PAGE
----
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Trail Information for the High Peaks

Image depicting the location of High Peaks region within the Adirondack Park

Updated: April 16, 2015

General Notices

WARNING: Wilderness conditions can change suddenly. All users should plan accordingly, including bringing flashlight, first aid equipment, extra food and clothing. Weather conditions may alter your plans; you should always be prepared to spend an unplanned night in the woods before entering the back country. Back country hiking trails can be rugged and rough-they are not maintained as park walkways-wear proper footwear!

Report back country emergencies, such as lost or injured hikers, and wildland fires to the DEC Forest Rangers at 518-891-0235.

Mountain Forecast: Weather is an important factor in preparing for hiking or camping in the Adirondack backcountry. Often there is considerable difference in weather conditions at the trailhead and those experienced in the higher elevations. The National Weather Service in Burlington has a product that provides a weather forecast for elevations above 3,000 feet and spot forecasts for the summits of a handful of the highest peaks in Clinton, Essex and Franklin County. Use the link near the bottom of the right column to access the forecast.

Be Prepared in Winter

  • Know
    • Your own physical capabilities, knowledge of backcountry recreation and skill level
    • The distance you plan to travel and the terrain and conditions you will encounter
  • Check (before entering the backcountry)
    • With the local Forest Ranger for current information
    • Current weather conditions and short-term forecast
  • Wear
    • Waterproof hiking boots and gaiters
    • Layers of wool, fleece or other non-cotton clothing
    • Hat and gloves or mittens
    • Skis or snowshoes (wherever snow depth is 8 inches or more)
    • Sunglasses (if sunny)
  • Carry
    • Map and compass - know how to use them and use them!
    • Flashlight or headlamp & extra batteries
    • Traction devices to prevent slips and falls on snow and ice
    • Pocket knife or other multi-tool device
    • Plenty of food and water
  • Pack
    • Extra clothes and socks
    • Waterproof jacket and pants
    • Sunscreen
    • Bivy sack or space blankets in case you need to spend the night in woods
    • Fire starter supplies - waterproof matches, butane lighter, candles, starter material, etc.
  • Always inform someone of your itinerary and when you expect to return

Northville-Placid Trail Website: The Adirondack Mountain Club has created of a new web site devoted to the 133-mile Northville-Placid Trail. The new website provides information about planning a hike on the trail - whether a through-hike, section-hike or weekend-hike. It also provides information on the latest trail conditions. Use the link near the bottom of the right column. (2010)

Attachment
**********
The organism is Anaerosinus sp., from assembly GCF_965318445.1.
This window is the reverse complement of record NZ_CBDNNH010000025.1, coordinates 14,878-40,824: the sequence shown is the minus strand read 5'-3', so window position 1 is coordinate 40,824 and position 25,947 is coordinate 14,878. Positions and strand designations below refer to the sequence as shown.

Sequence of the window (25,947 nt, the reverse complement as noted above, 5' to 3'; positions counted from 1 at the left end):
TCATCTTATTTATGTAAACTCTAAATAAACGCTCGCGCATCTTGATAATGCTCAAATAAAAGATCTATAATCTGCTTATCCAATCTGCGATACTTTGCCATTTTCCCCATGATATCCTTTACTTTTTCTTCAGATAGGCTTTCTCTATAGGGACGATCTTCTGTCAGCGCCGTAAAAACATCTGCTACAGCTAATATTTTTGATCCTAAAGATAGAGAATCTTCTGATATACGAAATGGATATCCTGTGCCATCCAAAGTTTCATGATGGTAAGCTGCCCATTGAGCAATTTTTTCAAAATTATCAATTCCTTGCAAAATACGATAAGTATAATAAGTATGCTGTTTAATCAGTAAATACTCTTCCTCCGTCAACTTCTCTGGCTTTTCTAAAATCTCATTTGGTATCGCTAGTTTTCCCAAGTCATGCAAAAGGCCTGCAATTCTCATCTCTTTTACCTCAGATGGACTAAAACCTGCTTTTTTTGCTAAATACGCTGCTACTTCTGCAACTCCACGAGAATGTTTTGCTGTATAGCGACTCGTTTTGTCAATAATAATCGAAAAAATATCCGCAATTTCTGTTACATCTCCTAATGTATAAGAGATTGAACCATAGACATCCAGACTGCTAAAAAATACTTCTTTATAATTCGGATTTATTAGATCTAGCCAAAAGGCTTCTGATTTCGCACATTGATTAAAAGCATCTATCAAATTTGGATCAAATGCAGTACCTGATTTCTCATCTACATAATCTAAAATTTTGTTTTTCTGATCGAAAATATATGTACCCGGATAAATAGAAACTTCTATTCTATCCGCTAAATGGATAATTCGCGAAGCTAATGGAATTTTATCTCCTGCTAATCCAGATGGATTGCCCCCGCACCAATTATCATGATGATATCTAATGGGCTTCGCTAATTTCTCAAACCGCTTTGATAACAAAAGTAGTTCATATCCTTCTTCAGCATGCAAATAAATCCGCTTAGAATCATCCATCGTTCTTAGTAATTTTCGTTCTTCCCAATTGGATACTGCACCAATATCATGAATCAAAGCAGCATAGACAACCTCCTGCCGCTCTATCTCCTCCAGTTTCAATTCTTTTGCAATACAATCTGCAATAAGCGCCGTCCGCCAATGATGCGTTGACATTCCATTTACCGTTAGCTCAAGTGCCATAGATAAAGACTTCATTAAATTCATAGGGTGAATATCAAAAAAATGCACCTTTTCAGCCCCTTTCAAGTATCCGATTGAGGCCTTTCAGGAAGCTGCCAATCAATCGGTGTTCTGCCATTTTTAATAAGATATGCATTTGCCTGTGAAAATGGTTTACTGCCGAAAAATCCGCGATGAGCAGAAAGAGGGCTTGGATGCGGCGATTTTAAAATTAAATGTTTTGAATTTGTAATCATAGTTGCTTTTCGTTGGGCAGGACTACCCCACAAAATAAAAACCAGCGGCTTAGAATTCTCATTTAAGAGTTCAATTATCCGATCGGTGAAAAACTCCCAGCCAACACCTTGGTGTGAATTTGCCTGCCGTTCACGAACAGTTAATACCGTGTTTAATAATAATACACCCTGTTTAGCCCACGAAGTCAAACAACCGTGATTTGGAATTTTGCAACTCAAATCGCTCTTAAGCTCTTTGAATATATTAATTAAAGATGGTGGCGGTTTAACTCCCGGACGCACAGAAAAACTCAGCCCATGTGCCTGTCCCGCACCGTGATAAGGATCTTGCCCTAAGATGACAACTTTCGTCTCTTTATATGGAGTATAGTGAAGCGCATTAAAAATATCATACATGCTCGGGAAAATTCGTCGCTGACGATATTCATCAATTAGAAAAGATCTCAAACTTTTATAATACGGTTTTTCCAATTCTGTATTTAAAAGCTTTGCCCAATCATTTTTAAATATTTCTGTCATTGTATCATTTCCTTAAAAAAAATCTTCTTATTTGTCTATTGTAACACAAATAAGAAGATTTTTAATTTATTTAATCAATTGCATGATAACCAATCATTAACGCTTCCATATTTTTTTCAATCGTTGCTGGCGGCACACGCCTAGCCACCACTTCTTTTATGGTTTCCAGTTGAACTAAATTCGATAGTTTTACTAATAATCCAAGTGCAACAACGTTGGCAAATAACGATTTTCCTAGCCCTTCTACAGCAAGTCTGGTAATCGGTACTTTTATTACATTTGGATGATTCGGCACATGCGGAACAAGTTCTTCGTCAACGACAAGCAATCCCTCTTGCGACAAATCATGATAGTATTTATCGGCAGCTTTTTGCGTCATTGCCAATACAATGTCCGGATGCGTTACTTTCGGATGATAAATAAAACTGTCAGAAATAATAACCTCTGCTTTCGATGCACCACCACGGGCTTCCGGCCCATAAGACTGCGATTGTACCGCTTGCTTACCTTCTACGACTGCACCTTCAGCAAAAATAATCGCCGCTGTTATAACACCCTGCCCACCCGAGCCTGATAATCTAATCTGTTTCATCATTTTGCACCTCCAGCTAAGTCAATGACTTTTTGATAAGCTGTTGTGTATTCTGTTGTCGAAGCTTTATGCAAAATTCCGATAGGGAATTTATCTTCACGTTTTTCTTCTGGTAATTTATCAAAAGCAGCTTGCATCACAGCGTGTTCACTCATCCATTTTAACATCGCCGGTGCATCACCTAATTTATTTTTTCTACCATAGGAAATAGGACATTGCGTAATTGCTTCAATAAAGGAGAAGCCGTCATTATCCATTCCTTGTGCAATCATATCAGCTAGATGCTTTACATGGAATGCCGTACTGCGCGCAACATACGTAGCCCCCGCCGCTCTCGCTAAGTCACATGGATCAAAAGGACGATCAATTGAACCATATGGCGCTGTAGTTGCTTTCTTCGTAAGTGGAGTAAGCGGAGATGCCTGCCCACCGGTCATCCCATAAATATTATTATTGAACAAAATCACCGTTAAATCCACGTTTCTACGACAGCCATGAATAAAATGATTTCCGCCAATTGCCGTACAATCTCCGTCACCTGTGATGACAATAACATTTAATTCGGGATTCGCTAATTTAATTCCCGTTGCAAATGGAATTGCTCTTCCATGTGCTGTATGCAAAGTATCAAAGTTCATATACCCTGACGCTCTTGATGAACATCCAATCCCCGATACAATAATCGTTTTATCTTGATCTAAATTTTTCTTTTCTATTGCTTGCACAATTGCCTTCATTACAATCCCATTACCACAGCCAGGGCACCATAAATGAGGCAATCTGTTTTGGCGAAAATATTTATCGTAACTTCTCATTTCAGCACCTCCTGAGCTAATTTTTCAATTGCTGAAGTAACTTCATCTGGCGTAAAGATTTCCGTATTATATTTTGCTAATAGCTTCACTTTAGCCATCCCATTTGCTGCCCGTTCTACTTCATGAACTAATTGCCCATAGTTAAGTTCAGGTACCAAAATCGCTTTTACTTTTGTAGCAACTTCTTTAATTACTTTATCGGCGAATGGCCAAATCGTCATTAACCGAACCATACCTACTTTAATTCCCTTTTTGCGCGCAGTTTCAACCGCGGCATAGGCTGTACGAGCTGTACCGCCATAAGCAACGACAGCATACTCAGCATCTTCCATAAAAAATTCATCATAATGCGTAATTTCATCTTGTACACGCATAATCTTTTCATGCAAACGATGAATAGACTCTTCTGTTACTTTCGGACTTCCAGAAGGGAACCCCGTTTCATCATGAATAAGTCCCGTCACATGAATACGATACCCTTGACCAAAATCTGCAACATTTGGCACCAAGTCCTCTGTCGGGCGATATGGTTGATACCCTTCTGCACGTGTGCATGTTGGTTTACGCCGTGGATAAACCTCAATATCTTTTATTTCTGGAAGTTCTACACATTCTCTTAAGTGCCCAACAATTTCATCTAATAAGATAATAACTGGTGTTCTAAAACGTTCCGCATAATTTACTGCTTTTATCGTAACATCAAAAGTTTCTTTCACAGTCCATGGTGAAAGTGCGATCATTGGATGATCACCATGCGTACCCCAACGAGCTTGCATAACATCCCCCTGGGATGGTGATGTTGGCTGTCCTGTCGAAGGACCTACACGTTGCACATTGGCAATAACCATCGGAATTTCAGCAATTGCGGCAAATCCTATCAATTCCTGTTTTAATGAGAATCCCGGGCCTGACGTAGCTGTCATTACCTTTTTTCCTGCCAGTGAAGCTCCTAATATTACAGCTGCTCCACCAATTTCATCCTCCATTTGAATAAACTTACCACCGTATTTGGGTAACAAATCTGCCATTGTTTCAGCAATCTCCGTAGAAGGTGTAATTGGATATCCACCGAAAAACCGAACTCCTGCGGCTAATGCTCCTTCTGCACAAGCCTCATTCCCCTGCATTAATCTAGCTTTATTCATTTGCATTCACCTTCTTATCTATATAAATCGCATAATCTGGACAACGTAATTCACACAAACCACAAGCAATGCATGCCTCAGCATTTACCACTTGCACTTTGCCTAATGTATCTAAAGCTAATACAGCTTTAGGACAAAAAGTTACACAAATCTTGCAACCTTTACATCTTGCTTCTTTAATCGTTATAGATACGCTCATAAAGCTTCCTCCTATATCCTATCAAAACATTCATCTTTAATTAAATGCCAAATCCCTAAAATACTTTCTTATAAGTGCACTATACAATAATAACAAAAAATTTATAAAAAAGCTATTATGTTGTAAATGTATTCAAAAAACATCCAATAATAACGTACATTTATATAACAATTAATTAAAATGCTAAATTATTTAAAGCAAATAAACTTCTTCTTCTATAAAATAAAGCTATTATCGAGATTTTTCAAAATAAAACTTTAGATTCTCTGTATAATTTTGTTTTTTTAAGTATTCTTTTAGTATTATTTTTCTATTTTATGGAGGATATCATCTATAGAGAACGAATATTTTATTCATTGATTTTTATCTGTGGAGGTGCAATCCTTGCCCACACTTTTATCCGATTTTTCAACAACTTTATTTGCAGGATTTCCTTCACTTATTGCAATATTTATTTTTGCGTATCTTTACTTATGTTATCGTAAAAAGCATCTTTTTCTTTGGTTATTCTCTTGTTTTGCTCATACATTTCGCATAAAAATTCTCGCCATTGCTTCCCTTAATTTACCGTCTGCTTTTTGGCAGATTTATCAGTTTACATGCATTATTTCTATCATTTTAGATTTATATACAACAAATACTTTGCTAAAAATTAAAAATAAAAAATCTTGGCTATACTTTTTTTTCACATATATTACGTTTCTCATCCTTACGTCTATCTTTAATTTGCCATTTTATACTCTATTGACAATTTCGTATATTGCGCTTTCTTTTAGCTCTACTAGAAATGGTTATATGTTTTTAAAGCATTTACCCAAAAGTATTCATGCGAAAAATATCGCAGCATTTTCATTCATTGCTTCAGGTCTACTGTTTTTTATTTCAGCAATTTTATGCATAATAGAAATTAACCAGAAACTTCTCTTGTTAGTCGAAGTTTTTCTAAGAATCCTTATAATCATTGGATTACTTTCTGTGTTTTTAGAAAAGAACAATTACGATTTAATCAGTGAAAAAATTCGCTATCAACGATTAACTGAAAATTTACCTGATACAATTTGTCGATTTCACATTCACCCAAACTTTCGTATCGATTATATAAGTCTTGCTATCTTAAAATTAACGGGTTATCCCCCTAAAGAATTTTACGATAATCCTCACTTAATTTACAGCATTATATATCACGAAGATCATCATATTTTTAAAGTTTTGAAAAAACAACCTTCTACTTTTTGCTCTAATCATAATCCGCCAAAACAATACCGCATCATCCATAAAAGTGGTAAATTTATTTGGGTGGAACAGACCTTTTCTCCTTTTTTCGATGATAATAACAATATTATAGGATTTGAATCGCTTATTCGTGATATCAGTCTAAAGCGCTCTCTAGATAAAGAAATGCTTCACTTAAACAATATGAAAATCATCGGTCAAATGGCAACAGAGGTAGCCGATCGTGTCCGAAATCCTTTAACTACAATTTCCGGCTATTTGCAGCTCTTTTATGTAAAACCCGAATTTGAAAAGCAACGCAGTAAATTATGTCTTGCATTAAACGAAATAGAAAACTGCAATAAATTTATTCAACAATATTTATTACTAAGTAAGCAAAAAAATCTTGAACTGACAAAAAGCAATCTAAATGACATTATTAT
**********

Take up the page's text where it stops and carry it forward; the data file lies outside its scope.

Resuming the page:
Organized Events on State Lands: DEC regulation (190.8(cc)) prohibits any person from sponsoring, conducting or participating in any organized event of more than twenty people unless authorized by DEC under a temporary revocable permit (TRP). DEC seeks to ensure that large groups recreate on forest preserve lands 1) at locations, 2) during certain periods and 3) following practices that minimize their impacts on trails, vegetation, wildlife and other users.

Motorized Equipment in Wilderness, Primitive and Canoe Areas: DEC has adopted a regulation (Section 196.8)prohibiting the use of motorized equipment in lands classified as wilderness, primitive or canoe. Public use of small personal electronic or mechanical devices such as cameras, radios or GPS receivers are not affected this new regulation. See in the DEC Regulations.

Camping Group Sizes in Wilderness, Primitive and Canoe Areas: DEC regulation (Section 190.4) requires that groups of ten or more persons camping on state land obtain a permit from a forest ranger. DEC policy prohibits issuing group camping permits to groups wanting to camp on forest preserve lands in the Adirondacks that are classified as wilderness, primitive or canoe area. This policy was developed to protect natural resources, the primeval character of the area and exceptional wilderness experiences for all recreationists, and follows Leave No Trace practices. Except for the High Peaks Wilderness (not including the Canoe Zone along the Raquette River), Pharaoh Lake Wilderness and the William C. Whitney Wilderness, where the group size is 8, camping groups in wilderness, primitive and canoe area lands are limited to 9 people or less.

Camping Permits: Camping for more than three nights or in a group of ten or more in Wild Forest lands requires a permit from a Forest Ranger. The following information must be provided to the forest ranger to obtain a camping permit: Name, Address, City, State, Zip Code, Vehicle License Plate Number, Telephone Number, Date of Birth, Number in Group, Camping Dates, and Location of Campsite.

Backcountry Campsites: Camping at designated campsites in the backcountry is done on a first come, first served basis. There is no reservation system for these primitive campsites. Campsites in popular areas fill up quickly on weekends so plan accordingly.